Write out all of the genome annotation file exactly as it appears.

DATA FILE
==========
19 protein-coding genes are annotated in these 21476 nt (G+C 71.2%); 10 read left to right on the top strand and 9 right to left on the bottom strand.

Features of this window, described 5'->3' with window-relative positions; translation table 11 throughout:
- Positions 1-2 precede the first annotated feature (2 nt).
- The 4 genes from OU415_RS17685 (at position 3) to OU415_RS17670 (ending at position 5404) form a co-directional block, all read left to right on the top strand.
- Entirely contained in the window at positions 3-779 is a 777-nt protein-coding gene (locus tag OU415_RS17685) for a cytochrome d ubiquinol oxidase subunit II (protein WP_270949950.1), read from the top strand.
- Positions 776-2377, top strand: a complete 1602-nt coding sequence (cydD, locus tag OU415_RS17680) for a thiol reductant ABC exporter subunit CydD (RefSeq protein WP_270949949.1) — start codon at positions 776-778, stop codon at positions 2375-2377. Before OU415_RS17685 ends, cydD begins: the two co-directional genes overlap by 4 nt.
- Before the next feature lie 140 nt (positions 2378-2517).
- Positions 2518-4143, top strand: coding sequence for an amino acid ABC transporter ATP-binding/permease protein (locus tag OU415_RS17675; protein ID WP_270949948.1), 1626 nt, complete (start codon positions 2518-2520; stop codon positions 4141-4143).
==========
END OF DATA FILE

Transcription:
19 protein-coding genes are annotated in these 21476 nt (G+C 71.2%); 10 read left to right on the top strand and 9 right to left on the bottom strand.

Features of this window, described 5'->3' with window-relative positions; translation table 11 throughout:
- Positions 1-2 precede the first annotated feature (2 nt).
- The 4 genes from OU415_RS17685 (at position 3) to OU415_RS17670 (ending at position 5404) form a co-directional block, all read left to right on the top strand.
- Entirely contained in the window at positions 3-779 is a 777-nt protein-coding gene (locus tag OU415_RS17685) for a cytochrome d ubiquinol oxidase subunit II (protein WP_270949950.1), read from the top strand.
- Positions 776-2377, top strand: a complete 1602-nt coding sequence (cydD, locus tag OU415_RS17680) for a thiol reductant ABC exporter subunit CydD (RefSeq protein WP_270949949.1) — start codon at positions 776-778, stop codon at positions 2375-2377. Before OU415_RS17685 ends, cydD begins: the two co-directional genes overlap by 4 nt.
- Before the next feature lie 140 nt (positions 2378-2517).
- Positions 2518-4143, top strand: coding sequence for an amino acid ABC transporter ATP-binding/permease protein (locus tag OU415_RS17675; protein ID WP_270949948.1), 1626 nt, complete (start codon positions 2518-2520; stop codon positions 4141-4143).